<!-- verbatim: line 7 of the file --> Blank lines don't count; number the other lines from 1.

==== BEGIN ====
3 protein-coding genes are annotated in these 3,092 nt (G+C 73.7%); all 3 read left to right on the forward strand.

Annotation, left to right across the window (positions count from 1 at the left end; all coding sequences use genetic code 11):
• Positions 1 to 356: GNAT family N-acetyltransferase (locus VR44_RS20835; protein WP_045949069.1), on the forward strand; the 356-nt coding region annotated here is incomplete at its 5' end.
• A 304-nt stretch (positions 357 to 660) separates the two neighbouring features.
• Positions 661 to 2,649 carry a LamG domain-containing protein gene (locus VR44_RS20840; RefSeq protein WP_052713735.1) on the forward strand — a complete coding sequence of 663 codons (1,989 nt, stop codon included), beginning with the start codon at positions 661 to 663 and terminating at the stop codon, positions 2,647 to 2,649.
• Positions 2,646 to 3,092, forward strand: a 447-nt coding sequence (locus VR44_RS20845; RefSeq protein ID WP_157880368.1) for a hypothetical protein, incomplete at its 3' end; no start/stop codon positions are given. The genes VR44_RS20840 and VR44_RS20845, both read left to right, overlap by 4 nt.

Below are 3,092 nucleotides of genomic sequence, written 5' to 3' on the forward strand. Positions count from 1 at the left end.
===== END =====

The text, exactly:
Below are 3,092 nucleotides of genomic sequence, written 5' to 3' on the forward strand. Positions count from 1 at the left end.